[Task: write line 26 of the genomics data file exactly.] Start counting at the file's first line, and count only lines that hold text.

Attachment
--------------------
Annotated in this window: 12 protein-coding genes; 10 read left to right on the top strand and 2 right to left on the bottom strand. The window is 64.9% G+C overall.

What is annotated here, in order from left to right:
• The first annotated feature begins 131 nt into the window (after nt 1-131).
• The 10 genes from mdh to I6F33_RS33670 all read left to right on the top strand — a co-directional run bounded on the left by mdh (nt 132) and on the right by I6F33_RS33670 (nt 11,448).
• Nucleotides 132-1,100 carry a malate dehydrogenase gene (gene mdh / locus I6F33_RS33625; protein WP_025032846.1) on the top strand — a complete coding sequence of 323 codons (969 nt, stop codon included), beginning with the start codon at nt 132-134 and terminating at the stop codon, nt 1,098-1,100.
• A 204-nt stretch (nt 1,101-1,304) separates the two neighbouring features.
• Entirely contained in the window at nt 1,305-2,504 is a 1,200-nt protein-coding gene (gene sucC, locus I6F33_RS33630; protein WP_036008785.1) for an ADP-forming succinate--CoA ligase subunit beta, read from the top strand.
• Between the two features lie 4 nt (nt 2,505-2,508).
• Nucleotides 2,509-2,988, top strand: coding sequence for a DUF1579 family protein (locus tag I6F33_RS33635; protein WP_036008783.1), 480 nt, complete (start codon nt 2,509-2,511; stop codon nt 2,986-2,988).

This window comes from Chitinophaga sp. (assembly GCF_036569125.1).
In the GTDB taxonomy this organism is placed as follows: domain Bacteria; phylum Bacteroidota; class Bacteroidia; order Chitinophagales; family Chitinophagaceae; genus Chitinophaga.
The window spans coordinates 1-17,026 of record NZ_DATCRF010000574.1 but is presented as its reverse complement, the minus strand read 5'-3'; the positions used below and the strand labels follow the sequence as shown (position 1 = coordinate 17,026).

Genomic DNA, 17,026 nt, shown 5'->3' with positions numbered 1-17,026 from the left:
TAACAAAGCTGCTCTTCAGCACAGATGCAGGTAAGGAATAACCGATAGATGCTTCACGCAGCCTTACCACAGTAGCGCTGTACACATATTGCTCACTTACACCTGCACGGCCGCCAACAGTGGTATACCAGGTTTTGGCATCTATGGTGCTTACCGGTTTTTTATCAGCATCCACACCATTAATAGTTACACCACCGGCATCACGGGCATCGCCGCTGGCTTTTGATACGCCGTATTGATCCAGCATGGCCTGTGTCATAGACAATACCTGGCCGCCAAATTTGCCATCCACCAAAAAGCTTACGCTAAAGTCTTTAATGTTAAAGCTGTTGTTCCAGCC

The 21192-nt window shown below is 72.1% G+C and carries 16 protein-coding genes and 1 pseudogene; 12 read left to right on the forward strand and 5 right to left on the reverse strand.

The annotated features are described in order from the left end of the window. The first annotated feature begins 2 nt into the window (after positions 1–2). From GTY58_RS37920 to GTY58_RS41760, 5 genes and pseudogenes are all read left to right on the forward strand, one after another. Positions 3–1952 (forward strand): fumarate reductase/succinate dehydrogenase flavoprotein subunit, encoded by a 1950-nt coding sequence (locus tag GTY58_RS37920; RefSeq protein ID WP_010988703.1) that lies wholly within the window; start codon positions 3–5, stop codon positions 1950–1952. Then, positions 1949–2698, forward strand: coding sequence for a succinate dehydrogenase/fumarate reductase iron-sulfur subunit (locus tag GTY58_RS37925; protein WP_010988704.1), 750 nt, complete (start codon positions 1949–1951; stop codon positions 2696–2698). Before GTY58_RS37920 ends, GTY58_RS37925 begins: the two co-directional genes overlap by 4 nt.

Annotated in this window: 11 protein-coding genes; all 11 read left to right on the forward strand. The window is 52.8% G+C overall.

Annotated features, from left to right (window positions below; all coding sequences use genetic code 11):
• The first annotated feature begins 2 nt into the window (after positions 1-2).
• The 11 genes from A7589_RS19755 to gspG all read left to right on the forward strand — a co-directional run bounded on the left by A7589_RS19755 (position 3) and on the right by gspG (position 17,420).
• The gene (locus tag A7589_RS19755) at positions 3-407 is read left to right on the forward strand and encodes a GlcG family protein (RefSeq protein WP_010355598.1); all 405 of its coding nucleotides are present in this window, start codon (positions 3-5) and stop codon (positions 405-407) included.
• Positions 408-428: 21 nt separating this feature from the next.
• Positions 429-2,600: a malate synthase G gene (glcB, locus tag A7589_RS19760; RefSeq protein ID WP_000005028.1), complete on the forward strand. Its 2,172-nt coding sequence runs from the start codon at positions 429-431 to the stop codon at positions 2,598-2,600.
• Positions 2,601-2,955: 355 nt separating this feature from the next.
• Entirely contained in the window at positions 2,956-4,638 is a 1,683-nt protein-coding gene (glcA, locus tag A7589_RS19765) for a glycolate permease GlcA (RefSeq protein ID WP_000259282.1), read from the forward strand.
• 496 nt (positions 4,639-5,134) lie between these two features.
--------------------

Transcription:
• 496 nt (positions 4,639-5,134) lie between these two features.